Climate Engineering removed steam radiators and steam piping, and coordinated with an asbestos removal firm to remove insulation from the steam piping and basement flooring (both contained asbestos). Then rezoning the downstairs study and bathroom presented a unique issue since both rooms were on a slab so it was merely impossible to unobtrusively install a duct from the first floor system in the basement.

Of course, Casey came up with a solution to remove a zone from the second floor system and bring a duct down through the second floor bedroom to serve the two rooms on the slab. Climate Engineering even went as far calling in a skilled carpenter to build a bookcase to conceal the duct run. Casey was positive that there were plenty of contractors who would've looked at the job and said, “it can't be done,” but they don't think that way at Climate Engineering. Instead they find ways to make the impossible, possible.

Checklist of Quality

Climate Engineering prides itself on the quality of work they provide. They run an ACCA Manual J analysis on every home, all of the outdoor units are mounted on feet on concrete slabs to isolate noise and vibration, duct work is only commercial-grade metal wrapped in aluminum-faced wrap, and all systems are balanced after start-up. Supply and return boots in non-conditioned areas are insulated for appearance, sound attenuation, and energy conservation and they're also painted flat black to make it look better. Climate Engineering also offers a 9-step clean package to ensure the work area is left clean and in a better condition than when they started, throughout the job and all Climate Engineering staff is provided manuals to follow on each and every job.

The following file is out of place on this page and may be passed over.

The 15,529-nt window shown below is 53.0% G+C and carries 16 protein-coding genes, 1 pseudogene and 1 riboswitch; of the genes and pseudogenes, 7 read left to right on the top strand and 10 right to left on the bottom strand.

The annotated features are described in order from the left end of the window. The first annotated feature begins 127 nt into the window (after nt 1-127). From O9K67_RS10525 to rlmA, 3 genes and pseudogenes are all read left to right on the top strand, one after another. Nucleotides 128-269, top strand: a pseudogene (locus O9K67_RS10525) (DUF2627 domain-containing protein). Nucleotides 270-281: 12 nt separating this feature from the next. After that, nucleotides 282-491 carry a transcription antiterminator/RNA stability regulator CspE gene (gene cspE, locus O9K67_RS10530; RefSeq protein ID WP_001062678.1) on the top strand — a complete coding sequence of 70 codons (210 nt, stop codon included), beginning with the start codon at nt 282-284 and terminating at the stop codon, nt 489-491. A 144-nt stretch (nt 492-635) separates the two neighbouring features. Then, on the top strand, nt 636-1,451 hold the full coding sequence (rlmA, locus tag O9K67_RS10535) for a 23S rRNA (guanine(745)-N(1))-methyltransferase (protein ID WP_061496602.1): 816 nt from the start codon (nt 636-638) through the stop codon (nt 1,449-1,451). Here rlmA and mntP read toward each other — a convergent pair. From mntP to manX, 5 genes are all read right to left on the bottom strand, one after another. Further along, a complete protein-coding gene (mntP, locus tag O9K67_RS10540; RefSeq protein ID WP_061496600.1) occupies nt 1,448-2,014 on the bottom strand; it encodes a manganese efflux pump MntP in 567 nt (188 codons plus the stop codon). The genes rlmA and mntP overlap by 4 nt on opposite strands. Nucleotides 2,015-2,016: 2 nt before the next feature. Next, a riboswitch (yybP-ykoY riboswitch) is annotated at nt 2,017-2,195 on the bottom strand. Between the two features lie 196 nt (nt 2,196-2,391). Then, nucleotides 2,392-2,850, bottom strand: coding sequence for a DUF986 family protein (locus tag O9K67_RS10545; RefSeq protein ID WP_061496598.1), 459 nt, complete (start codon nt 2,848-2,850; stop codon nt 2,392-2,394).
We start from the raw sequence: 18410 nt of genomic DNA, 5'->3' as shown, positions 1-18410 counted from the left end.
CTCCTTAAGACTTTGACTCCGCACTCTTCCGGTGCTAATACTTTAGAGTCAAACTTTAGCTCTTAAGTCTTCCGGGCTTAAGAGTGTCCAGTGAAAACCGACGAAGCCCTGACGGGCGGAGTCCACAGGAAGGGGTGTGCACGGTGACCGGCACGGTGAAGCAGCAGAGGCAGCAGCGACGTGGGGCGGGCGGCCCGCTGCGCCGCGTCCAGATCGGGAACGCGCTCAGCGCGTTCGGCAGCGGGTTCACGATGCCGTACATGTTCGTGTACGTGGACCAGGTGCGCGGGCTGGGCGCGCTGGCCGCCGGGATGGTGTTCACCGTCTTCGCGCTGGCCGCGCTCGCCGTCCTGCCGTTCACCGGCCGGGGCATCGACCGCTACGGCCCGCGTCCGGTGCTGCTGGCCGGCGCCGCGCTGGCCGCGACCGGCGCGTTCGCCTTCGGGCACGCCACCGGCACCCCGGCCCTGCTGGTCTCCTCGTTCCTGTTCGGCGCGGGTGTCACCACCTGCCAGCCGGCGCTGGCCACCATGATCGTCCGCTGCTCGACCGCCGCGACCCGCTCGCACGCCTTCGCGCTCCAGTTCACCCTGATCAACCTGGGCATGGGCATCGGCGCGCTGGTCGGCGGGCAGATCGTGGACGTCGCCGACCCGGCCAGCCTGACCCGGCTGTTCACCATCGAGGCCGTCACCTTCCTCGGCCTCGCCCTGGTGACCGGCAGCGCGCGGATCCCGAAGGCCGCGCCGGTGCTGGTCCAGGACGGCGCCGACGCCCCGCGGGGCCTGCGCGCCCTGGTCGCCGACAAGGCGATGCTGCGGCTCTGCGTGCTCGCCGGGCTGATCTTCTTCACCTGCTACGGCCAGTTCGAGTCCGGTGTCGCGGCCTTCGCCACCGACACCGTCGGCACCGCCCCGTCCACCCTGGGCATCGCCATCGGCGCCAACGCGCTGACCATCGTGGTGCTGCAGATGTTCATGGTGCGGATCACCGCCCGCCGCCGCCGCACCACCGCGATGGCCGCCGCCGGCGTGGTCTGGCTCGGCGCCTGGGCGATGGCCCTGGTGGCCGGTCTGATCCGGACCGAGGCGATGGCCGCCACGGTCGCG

Upon each job completion, every detail of the project is inspected and this was very apparent in the Gordon home. Casey was bothered that some aspects weren't the best quality possible and even though the homeowner couldn't hear any noise, Casey heard a minor noise that bothered him, so Climate Engineering fixed it.

A Climate of Trust

Almost all of Climate Engineering's work comes from referrals and this was no different. Gordon used to be the CEO of a local electric company, United Illuminating, who also happened to be running a promotion for a special rate if you purchase a heat pump. United Illuminating referred him to Climate Engineering to handle the job.

Gordon didn't want to be locked into heat pumps so they discussed dual fuel and he ended up going with that so he could choose between gas and heat pump based on the outdoor temperature and still receive the savings. Climate Engineering presented him every option available and let him make the final decisions. Neighbors who saw the care and attention to the Gordon home began also working with Climate Engineering on their own homes.

Building a referral network through quality work, and obsessing about perfection may be why Climate Engineering has become the only company in the 10-year history of the Quality Home Comfort Awards to win two first place awards in the same year.